Craig is what I call a “bridge person,” a positive change agent who has worked diligently to bring both departments together, and make sure we are always focused on the people who matter most: our ultimate board of governors, the American people.

I can think of no better illustration of Craig’s bridge building than our partnership posts.

As a Senior Commercial Officer in South Africa, he was trying to think of a way to support American companies in countries where Commerce had no presence.

The proverbial lightbulb clicked on. Working with other architects, he created partnership posts, where State Department’s foreign service officers or their local staff colleagues could work on behalf of Commerce, identifying opportunities for U.S. firms in their particular countries.

This meant that American businesses could receive the same customized high-quality matchmaking or due diligence service as they would from any Commercial Service office around the world.

Craig’s idea took some persuading, as new ideas often do. But today, we have more than 50 partnership posts in place. We have not only helped to break down the silos between our departments, but to better serve the small and medium sized businesses who are the backbone of our economy.

One of those partnership posts happens to be in Brunei, where the U.S. Embassy coordinates with, and draws on, the expertise of the Commercial Service office in Singapore.

I believe this is a great precedent setter for both our agencies to find even more ways to share and coordinate our work.

Which brings me to my final point about Craig, quite possibly the most important reason I’m so honored to be here today: and that’s Craig himself.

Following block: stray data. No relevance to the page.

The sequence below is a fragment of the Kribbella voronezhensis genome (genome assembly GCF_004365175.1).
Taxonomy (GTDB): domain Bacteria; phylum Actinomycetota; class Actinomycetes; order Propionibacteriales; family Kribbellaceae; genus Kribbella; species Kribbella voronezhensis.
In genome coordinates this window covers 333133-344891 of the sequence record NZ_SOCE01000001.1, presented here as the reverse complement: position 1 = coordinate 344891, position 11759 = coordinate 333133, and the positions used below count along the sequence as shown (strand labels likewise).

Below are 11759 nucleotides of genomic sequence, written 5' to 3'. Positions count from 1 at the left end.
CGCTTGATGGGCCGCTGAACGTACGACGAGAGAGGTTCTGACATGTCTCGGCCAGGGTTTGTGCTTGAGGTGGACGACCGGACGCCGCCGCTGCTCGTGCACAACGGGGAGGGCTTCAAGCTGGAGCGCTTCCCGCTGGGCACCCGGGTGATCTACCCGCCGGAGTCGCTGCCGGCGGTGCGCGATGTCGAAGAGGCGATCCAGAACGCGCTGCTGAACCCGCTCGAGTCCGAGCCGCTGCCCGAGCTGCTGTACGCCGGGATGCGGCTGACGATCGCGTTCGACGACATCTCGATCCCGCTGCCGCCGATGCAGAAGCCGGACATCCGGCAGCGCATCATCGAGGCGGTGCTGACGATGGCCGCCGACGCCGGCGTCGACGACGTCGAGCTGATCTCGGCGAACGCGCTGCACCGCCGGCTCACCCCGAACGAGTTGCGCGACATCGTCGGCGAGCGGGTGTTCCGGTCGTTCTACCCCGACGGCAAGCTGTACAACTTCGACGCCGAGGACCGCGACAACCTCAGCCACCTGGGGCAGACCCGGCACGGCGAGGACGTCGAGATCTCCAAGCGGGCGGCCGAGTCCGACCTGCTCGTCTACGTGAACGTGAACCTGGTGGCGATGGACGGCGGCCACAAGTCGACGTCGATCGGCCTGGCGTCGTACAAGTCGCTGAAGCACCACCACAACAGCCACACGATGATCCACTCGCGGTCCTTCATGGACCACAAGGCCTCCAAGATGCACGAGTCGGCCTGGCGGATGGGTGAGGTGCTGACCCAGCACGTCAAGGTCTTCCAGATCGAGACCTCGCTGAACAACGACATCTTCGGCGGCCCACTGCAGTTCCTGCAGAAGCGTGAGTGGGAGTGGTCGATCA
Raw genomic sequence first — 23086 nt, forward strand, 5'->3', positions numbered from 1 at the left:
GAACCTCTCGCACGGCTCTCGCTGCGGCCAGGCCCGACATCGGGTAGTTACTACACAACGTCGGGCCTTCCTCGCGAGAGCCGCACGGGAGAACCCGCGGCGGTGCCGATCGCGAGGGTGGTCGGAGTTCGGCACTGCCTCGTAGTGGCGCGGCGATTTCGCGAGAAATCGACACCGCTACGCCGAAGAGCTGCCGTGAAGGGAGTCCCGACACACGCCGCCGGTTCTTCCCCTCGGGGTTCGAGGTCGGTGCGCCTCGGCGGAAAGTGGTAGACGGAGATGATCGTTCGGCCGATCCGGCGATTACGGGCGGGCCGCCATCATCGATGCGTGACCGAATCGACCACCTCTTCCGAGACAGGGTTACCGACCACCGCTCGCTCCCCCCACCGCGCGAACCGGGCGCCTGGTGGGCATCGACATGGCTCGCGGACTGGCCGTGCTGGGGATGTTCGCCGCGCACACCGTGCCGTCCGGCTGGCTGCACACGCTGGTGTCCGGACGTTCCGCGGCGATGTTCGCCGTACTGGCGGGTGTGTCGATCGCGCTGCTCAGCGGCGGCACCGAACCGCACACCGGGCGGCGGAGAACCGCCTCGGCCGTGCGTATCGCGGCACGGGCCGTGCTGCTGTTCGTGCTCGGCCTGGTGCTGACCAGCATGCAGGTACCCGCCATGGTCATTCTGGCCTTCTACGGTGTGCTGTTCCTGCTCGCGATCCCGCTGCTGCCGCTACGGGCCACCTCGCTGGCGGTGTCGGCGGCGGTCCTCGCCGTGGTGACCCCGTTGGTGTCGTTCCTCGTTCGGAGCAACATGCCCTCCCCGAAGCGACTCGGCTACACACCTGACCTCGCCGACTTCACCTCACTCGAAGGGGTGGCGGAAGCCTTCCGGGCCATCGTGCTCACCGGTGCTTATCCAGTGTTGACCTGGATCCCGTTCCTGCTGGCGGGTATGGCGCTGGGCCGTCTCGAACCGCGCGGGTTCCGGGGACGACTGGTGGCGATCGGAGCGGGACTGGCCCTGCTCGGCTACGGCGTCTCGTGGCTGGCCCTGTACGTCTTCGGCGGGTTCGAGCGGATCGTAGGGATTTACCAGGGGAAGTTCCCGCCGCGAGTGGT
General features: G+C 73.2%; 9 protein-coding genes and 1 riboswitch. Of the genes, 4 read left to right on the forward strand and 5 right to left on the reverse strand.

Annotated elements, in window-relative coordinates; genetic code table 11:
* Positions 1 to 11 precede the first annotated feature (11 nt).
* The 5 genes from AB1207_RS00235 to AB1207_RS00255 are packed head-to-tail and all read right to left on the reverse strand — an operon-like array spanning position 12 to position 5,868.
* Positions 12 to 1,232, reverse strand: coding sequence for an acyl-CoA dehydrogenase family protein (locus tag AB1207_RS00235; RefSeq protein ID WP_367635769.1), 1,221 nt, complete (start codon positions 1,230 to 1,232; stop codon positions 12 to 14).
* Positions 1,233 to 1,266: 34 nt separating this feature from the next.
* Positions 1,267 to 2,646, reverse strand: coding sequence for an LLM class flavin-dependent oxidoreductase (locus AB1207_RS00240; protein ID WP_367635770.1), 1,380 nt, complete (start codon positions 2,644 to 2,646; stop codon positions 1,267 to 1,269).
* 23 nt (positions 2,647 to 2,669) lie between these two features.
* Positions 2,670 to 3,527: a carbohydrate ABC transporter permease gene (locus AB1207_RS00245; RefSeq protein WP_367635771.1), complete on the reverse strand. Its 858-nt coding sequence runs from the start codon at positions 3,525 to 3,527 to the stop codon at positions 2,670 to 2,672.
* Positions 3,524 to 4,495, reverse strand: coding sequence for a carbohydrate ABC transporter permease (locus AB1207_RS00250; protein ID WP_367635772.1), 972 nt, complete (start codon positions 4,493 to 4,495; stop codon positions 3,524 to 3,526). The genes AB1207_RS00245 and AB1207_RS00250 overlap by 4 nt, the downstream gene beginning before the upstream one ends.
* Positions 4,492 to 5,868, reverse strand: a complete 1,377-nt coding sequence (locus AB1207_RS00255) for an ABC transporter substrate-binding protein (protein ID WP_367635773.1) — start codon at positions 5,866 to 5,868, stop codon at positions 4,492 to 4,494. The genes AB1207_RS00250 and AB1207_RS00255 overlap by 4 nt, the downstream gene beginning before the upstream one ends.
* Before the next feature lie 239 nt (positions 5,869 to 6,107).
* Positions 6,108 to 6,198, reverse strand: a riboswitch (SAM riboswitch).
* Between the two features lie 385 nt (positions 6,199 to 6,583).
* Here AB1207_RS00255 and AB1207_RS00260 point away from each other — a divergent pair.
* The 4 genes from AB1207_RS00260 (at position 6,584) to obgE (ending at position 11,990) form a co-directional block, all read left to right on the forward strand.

Experience is a requisite for the job, but so is character. No matter who you ask, you hear the same words and phrases about Craig. He always has time for others. He considers public service a higher calling. He has integrity. He’s diligent. He’s always focused on the higher goal.

These are the qualities we want to see in our ambassadors. Just as importantly, they are qualities we want people around the world to see. That’s why I have nothing but confidence that Craig will achieve great things in Brunei and bring honor to the position.

In conversations with Craig, I learned about his passion for long distance running. Craig doesn’t just compete in marathons. He runs ultra-marathons, which can mean covering distances of anywhere from 50 to 100 miles. What Craig refers to as a good run, I call a train trip!

I have no doubt that Craig will prevail in any challenge before him because, as the diplomat and gentleman that he is, I know he’s in this for the long run.

That’s good for the United States because we’re in this for the long run too. We are lucky to have him as a friend, family member, or colleague; and America is equally lucky to have him.

So, before we begin the official swearing in, won’t you please join me in applauding our next Ambassador to Brunei, Craig Allen.